Wednesday, May 23, 2018
Education

Pasco elementary schools won't have armed deputies

LAND O'LAKES — Pasco County elementary schools will not have armed deputies on campus when students return to classes on Tuesday.

The officers' presence in the days after a shooting massacre at Sandy Hook Elementary in Connecticut was a short-term measure designed to alleviate fears in the immediate aftermath of the incident. But neither the school district nor the Sheriff's Office have the resources to continue staffing the county's 46 elementary schools with deputies.

"It would pretty much decimate our local patrol function," Sheriff's Office spokesman Kevin Doll said. "We have to focus our efforts where the crime is actually occurring."

Deputies and specialty unit officers will pay added attention to school zones within their regions as time permits, and respond to threats as necessary, Doll said.

School district officials had other concerns about placing resource officers with guns in the elementary schools, where the district traditionally has not assigned them. At most, the district has based six SROs in elementary schools on a rotating basis — primarily serving schools with students with severe emotional and behavioral disorders — but scaled back that number amid declining finances.

They did not want to suggest that the schools are unsafe and requiring armed guards, and they also did not want to create a false sense of security for children or their parents.

"No one can predict who is going to engage in this type of violence," assistant superintendent Ray Gadd said.

Gadd has met with Sheriff's Office leaders to review the schools' safety procedures, as well as recent vulnerability assessments, for any gaps or problems.

But schools do not have resource officers in middle and high schools because they think a shooter is going to walk in, Gadd observed. They are there to deal with other issues that relate to older students and generally do not crop up among the youngest students.

Land O'Lakes mom Wendy Seth was not satisfied with the official reaction.

Seth urged the district to maintain armed officers at all elementary schools during the School Board's Dec. 18 meeting, right after the Connecticut shooting.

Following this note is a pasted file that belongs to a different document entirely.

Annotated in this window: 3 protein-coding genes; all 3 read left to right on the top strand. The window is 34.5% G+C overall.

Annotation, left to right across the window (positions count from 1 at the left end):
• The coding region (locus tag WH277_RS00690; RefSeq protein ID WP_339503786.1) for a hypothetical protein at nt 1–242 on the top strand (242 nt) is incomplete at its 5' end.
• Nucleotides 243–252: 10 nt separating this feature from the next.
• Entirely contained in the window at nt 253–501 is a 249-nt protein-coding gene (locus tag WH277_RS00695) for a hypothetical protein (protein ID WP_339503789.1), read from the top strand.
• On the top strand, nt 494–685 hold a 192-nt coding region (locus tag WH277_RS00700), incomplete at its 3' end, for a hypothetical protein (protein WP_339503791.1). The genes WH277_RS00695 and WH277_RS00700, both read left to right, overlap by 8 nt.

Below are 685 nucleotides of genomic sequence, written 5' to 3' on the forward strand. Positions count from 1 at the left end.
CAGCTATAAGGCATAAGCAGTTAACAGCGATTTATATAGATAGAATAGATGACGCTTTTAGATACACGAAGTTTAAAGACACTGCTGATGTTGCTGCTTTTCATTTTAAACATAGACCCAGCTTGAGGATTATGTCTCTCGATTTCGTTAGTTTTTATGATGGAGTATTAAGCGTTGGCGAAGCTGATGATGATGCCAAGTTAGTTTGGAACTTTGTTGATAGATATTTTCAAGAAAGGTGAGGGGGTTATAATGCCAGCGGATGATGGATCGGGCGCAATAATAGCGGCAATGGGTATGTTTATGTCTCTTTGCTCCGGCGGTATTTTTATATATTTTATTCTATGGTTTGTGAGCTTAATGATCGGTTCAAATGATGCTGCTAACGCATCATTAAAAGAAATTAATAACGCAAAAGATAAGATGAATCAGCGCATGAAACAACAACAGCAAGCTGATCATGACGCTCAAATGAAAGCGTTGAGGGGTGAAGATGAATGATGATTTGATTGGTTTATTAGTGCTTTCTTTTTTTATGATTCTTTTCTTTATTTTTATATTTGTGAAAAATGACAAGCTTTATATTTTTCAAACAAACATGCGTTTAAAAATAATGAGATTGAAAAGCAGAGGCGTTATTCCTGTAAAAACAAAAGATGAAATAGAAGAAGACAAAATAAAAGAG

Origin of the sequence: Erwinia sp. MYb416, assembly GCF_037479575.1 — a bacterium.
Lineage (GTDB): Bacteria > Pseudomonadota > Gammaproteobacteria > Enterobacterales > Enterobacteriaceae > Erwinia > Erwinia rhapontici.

"If someone has a Second Amendment right, then my children's human rights need to be taken care of," Seth argued.

Superintendent Kurt Browning said at the time that while safety is key, he did not like the message sent by keeping officers with guns in elementary schools. Seth, who has two children at Lake Myrtle Elementary School, turned her attention to the Sheriff's Office, sending emails pressing the issue.

"When it comes to the safety of children, we've got to find a place in the budget for it," she explained to the Tampa Bay Times.

Seth called it "deplorable" that the decision not to keep deputies in the elementary schools was based on staffing and dollars. She noted that other school districts, including Hillsborough, have found ways to continue to assign officers to elementary schools after winter break.

Hillsborough School District spokesman Steve Hegarty said the Hillsborough Sheriff's Office and Tampa Police Department made the call to place officers at the schools. They will be committed through the end of the school year.

In Pinellas County, by contrast, the district will take steps similar to those in Pasco — reviewing emergency response plans and ensuring all employees follow them appropriately, but not maintaining a police presence at elementary schools.

"The biggest reason for resource officers is not for making sure people aren't coming in. It's to work with the students … and make sure they're on the right track," Pinellas School Board chairwoman Carol Cook said. "In elementary schools, we haven't found the need."

Gadd said he would watch Tallahassee to see if lawmakers or the governor add funding to the budget for elementary school officers, as some including Pasco Rep. Mike Fasano have proposed. At the same time, he suggested, the resolution might also involve other related issues as wide ranging as gun control legislation and mental health supports.

He expected the issue of elementary school resource officers to become part of the School Board's deliberations as it sets priorities for the 2013-14 budget.

Jeffrey S. Solochek can be reached at [email protected], (813) 909-4614 or on Twitter @jeffsolochek. For more education news visit the Gradebook at tampabay.com/blogs/gradebook.

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